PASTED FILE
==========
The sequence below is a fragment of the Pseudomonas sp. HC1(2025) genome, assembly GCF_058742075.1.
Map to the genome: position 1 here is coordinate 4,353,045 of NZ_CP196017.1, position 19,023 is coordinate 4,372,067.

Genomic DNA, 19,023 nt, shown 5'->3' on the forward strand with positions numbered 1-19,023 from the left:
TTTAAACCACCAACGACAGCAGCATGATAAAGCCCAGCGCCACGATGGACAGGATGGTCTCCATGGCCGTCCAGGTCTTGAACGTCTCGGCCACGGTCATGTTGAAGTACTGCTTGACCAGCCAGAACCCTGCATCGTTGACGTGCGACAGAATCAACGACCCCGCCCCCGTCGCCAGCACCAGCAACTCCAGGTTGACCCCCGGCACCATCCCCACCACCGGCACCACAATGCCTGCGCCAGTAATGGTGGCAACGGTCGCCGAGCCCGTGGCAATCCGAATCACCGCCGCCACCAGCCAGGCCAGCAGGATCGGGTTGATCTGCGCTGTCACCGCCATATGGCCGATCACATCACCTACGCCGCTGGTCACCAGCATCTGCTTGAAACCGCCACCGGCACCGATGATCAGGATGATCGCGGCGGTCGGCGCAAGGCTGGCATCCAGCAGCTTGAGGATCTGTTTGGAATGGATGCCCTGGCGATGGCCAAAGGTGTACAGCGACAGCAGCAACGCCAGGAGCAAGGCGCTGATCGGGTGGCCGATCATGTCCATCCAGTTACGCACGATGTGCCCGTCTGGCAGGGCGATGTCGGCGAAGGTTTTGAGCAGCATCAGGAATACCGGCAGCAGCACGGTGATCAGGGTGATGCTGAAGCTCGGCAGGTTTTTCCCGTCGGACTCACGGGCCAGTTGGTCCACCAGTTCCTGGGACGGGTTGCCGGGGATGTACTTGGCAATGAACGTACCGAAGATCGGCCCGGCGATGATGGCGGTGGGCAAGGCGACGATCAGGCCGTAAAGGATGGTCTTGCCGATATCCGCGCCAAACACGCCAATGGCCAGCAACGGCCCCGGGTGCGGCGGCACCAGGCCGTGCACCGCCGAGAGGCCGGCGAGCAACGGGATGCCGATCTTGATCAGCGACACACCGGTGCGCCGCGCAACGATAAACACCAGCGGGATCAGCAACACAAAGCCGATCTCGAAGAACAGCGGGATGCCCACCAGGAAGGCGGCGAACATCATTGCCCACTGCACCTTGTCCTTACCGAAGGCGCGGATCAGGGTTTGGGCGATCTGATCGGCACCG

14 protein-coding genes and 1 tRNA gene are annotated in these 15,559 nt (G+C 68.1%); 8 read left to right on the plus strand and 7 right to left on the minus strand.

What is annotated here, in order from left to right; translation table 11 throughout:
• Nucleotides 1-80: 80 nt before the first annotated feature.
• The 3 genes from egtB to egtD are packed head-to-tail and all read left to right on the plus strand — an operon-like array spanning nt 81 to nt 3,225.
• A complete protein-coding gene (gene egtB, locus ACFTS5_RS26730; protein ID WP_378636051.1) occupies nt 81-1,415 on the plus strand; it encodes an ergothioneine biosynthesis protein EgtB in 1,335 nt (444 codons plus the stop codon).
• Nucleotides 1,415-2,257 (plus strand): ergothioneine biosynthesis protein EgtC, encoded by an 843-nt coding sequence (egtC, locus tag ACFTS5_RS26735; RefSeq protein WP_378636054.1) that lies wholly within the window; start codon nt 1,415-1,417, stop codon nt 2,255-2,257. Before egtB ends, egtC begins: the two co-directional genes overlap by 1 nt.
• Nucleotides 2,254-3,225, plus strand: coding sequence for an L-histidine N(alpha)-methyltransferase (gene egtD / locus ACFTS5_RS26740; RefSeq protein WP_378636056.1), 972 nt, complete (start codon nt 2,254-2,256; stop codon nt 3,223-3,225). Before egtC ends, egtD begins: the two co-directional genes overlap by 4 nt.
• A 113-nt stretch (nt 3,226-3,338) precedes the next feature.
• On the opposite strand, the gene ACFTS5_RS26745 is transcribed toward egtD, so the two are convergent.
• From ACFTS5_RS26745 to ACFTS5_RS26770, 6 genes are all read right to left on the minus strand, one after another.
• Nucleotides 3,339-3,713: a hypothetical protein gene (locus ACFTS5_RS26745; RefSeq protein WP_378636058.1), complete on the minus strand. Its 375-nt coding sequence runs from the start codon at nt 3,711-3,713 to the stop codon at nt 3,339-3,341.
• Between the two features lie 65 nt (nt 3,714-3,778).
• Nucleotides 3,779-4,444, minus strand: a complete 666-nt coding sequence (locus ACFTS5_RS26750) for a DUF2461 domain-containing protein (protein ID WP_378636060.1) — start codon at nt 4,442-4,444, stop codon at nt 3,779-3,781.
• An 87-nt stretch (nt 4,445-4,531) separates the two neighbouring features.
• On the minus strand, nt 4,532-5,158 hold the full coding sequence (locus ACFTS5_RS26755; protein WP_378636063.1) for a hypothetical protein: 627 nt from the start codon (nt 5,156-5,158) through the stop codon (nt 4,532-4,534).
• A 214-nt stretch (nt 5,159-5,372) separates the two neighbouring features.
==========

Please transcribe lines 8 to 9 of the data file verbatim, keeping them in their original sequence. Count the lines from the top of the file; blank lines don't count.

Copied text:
• The 3 genes from egtB to egtD are packed head-to-tail and all read left to right on the plus strand — an operon-like array spanning nt 81 to nt 3,225.
• A complete protein-coding gene (gene egtB, locus ACFTS5_RS26730; protein ID WP_378636051.1) occupies nt 81-1,415 on the plus strand; it encodes an ergothioneine biosynthesis protein EgtB in 1,335 nt (444 codons plus the stop codon).